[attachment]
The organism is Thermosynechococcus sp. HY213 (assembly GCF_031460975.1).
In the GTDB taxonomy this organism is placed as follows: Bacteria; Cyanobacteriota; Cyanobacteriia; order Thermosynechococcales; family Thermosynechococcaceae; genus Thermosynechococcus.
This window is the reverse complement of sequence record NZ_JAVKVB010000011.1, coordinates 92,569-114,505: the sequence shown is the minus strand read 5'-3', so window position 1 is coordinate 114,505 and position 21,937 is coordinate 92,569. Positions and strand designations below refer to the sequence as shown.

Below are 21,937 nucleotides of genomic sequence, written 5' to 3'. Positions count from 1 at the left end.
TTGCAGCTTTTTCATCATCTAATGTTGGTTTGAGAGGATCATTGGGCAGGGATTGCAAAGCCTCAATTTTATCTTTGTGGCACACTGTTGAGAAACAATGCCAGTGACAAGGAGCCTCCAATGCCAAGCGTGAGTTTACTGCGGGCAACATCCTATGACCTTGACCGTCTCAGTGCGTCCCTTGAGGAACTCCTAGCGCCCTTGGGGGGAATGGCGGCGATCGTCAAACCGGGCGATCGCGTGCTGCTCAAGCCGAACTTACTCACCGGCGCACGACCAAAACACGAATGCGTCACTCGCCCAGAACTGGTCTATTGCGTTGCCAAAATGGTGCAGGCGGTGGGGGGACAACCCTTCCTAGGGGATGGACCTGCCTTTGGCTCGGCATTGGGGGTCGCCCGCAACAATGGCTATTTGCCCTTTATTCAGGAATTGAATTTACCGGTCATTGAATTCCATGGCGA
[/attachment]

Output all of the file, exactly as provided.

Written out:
The organism is Thermosynechococcus sp. HY213 (assembly GCF_031460975.1).
In the GTDB taxonomy this organism is placed as follows: Bacteria; Cyanobacteriota; Cyanobacteriia; order Thermosynechococcales; family Thermosynechococcaceae; genus Thermosynechococcus.
This window is the reverse complement of sequence record NZ_JAVKVB010000011.1, coordinates 92,569-114,505: the sequence shown is the minus strand read 5'-3', so window position 1 is coordinate 114,505 and position 21,937 is coordinate 92,569. Positions and strand designations below refer to the sequence as shown.

Below are 21,937 nucleotides of genomic sequence, written 5' to 3'. Positions count from 1 at the left end.
TTGCAGCTTTTTCATCATCTAATGTTGGTTTGAGAGGATCATTGGGCAGGGATTGCAAAGCCTCAATTTTATCTTTGTGGCACACTGTTGAGAAACAATGCCAGTGACAAGGAGCCTCCAATGCCAAGCGTGAGTTTACTGCGGGCAACATCCTATGACCTTGACCGTCTCAGTGCGTCCCTTGAGGAACTCCTAGCGCCCTTGGGGGGAATGGCGGCGATCGTCAAACCGGGCGATCGCGTGCTGCTCAAGCCGAACTTACTCACCGGCGCACGACCAAAACACGAATGCGTCACTCGCCCAGAACTGGTCTATTGCGTTGCCAAAATGGTGCAGGCGGTGGGGGGACAACCCTTCCTAGGGGATGGACCTGCCTTTGGCTCGGCATTGGGGGTCGCCCGCAACAATGGCTATTTGCCCTTTATTCAGGAATTGAATTTACCGGTCATTGAATTCCATGGCGA